capital budget request

Outreach Coordinator Tyle Muench continued with OSPI’s capital budget request for the state’s flagship School Construction Assistance Program (SCAP). The School Construction Assistance Program provides financial assistance to school districts implementing major new construction or modernization projects. To participate in the program, school districts have a responsibility to secure local areas for the construction process through levies or bonds that are sometimes difficult to achieve, Muench explained, last year’s statewide bond passage. I quoted the low rate.

In anticipation of this year’s drop in SCAP requirements, OPSI began looking at ways to improve capitol facilities in smaller rural communities that are short on bonds and levies, but OSPI is working with state legislatures. Therefore, it is still under development.

In terms of policy, OSPI is proposing to invest 100% of state land-in-trust income in the communities where the land-in-trust income is generated, and instead of constitutional amendments, the program Small District Modernization Grants Program is proposed. We propose to invest the trust and the income. It was designed to help small rural schools that cannot pass through bonds and levies.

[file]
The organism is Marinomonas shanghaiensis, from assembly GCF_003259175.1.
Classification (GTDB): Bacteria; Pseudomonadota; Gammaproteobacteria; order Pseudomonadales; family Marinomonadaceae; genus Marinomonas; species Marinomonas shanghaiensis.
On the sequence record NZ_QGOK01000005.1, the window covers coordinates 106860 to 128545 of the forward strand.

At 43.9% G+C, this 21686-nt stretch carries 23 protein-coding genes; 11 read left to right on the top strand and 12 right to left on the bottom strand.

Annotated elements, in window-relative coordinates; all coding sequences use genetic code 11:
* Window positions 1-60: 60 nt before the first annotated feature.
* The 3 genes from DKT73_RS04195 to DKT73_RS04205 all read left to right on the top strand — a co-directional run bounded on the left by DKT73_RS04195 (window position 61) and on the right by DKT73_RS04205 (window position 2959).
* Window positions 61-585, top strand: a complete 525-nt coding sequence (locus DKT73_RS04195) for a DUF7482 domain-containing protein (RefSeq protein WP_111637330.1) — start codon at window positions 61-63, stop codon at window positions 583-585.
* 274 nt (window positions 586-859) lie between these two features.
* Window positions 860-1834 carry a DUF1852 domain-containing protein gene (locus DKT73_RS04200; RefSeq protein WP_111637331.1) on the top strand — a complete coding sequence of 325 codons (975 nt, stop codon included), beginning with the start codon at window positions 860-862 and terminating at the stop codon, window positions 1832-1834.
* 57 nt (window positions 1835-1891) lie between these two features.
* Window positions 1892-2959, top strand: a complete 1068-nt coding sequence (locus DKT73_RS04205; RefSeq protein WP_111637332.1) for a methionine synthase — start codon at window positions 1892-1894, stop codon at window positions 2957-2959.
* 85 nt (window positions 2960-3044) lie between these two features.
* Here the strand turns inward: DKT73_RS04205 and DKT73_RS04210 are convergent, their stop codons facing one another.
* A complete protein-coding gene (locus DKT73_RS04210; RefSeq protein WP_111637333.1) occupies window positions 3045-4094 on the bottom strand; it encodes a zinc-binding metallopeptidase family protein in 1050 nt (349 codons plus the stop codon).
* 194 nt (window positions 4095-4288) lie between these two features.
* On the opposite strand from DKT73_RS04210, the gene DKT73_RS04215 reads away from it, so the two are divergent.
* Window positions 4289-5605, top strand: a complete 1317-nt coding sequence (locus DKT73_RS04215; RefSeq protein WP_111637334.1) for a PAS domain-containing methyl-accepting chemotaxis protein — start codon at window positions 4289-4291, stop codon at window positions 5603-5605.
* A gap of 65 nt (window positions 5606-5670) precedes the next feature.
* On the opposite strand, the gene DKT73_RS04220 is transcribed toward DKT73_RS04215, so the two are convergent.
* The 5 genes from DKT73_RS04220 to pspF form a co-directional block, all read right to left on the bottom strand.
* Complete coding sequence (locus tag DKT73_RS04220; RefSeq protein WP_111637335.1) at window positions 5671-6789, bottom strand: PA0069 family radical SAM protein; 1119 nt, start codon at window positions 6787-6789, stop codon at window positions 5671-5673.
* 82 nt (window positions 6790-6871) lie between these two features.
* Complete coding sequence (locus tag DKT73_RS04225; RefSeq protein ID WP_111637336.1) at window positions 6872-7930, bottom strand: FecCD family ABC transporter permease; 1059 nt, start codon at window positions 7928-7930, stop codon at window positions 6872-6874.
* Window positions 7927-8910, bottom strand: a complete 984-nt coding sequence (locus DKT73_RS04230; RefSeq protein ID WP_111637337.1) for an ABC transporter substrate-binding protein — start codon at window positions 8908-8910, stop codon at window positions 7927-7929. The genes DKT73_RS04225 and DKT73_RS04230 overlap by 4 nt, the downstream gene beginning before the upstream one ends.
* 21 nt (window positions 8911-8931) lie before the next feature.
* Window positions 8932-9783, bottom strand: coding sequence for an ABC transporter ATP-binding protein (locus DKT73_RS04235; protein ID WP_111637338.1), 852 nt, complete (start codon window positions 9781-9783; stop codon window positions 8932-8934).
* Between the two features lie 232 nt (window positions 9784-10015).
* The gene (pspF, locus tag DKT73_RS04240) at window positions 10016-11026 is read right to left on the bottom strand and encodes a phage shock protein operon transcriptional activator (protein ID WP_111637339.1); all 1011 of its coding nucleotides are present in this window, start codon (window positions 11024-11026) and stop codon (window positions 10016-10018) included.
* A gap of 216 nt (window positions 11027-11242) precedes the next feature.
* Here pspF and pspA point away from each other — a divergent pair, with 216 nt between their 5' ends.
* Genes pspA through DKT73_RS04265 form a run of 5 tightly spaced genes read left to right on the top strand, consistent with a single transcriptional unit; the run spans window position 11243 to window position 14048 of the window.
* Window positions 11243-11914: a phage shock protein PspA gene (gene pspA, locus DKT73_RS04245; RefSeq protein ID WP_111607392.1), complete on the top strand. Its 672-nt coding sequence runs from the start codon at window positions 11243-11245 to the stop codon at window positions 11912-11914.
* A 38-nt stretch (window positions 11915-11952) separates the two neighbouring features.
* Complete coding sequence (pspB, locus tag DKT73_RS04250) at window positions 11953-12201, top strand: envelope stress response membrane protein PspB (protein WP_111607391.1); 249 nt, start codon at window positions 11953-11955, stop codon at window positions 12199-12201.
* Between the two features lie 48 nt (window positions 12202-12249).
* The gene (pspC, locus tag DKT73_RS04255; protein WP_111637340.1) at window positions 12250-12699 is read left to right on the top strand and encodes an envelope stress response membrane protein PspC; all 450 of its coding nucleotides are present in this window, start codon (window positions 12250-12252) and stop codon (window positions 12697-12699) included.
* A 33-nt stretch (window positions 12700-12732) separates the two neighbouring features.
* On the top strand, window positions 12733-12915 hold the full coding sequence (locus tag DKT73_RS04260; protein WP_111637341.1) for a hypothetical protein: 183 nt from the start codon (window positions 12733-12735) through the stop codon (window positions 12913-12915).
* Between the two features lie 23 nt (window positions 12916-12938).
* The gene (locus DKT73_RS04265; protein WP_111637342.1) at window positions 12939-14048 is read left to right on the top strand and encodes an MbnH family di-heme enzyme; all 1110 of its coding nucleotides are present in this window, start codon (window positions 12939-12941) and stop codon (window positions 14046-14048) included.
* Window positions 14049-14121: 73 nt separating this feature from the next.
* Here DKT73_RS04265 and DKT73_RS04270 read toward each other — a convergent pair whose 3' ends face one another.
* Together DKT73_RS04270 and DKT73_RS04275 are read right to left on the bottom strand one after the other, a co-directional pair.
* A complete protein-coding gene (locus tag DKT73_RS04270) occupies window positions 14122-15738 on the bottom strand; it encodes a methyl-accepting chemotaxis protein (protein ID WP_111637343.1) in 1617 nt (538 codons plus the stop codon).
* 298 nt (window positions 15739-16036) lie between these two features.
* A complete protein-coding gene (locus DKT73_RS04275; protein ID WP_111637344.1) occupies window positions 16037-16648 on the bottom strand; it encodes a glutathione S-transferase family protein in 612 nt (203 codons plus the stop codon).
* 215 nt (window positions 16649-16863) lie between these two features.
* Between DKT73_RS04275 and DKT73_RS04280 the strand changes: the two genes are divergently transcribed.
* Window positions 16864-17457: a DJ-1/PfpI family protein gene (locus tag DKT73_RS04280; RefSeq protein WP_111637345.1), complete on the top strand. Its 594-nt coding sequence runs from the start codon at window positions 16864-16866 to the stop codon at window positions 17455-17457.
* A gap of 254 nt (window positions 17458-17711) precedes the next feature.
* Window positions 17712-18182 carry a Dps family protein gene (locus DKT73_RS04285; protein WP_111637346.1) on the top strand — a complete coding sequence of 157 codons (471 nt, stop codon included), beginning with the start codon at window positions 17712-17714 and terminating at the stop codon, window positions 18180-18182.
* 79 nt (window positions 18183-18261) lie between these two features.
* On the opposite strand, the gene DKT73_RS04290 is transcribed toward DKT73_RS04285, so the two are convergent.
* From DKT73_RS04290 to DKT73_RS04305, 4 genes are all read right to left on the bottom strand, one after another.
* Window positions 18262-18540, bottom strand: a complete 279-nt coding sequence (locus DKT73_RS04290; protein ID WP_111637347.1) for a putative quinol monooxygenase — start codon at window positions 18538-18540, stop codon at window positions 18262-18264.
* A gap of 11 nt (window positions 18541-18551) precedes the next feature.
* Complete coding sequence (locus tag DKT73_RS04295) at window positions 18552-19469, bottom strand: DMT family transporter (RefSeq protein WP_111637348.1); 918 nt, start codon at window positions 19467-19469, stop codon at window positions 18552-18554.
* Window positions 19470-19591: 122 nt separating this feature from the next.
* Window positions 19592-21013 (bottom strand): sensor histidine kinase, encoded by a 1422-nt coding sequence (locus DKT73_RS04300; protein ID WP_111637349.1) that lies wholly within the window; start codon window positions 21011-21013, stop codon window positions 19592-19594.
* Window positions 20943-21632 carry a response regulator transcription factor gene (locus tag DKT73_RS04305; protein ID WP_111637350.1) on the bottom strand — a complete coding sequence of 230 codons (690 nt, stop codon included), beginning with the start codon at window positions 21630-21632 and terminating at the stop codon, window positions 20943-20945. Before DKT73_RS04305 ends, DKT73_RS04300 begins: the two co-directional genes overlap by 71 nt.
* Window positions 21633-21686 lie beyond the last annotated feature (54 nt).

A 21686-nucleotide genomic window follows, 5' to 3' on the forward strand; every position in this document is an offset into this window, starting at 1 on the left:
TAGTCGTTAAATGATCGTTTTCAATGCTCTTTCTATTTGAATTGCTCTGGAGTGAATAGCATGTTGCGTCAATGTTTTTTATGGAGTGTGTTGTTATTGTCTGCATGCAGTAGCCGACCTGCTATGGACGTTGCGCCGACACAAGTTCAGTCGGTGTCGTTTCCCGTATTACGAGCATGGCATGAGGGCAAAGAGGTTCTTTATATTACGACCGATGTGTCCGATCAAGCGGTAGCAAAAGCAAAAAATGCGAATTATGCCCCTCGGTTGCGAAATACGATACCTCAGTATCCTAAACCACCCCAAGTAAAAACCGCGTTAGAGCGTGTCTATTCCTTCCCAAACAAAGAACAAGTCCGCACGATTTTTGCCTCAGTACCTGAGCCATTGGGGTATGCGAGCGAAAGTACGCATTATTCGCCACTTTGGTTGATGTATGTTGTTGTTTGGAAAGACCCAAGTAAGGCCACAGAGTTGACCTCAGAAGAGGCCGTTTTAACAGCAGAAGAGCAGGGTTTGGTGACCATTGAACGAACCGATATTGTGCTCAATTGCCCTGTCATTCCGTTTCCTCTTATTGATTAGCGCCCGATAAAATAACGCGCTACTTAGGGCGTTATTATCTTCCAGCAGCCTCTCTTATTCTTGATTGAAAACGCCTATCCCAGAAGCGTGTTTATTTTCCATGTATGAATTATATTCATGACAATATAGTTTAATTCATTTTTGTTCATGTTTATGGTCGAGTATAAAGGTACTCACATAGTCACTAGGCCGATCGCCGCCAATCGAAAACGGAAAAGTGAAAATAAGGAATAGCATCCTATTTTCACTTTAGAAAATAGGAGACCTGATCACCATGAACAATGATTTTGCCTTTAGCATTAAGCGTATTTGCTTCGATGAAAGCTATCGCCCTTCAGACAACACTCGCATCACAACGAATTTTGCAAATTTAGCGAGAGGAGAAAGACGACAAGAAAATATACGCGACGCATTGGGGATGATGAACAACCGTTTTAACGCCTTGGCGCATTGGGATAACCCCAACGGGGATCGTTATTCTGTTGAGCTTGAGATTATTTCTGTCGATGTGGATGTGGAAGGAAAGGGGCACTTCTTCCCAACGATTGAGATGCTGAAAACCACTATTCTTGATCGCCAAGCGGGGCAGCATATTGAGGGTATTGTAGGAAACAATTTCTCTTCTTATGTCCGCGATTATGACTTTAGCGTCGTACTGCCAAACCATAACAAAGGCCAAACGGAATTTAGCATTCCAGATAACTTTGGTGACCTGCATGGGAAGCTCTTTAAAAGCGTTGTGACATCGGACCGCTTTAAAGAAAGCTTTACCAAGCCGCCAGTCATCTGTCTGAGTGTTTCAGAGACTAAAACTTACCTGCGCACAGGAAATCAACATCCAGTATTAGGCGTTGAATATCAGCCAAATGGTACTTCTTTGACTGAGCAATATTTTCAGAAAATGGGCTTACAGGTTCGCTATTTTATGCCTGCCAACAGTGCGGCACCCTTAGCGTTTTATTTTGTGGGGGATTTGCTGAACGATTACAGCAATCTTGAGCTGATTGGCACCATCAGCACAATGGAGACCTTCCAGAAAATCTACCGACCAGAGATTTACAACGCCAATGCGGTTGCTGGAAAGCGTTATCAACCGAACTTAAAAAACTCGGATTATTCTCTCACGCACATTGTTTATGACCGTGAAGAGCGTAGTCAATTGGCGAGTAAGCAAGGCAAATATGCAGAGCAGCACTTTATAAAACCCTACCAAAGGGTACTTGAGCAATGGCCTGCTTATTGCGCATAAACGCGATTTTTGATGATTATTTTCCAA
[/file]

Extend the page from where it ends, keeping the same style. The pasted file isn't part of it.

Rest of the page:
The Subdistrict Modernization Program is a competitive grant program that fully funds the modernization of state capital facilities and the repair of building systems. Muench said it’s fair because it doesn’t require bonds or levies to participate.

“Our message to Congress is that SCAP saves us a little money, so let’s reinvest that money in other parts of education and improve our capital infrastructure,” Muench said.

OSPI will fully fund this program with general school trust income to continue to fund $100 million in school seismic retrofitting, installation of tsunami towers, and relocation of school buildings as part of the School Seismic Safety Program. I am going to ask Congress to pay for it.

Other requests include $47 million for major construction, $9.1 million for minor construction for skill centers statewide, $10 million for physical health and nutrition subsidies, and $300 million to improve drinking in schools. $1.5 million to remove toxic T-12 lighting ballasts from schools, including $7.3 million. $1 million for ADA equal access grants, $12 million for 114 emergency repair grants, and $5 million for the Capitol Emergency Repair Pool.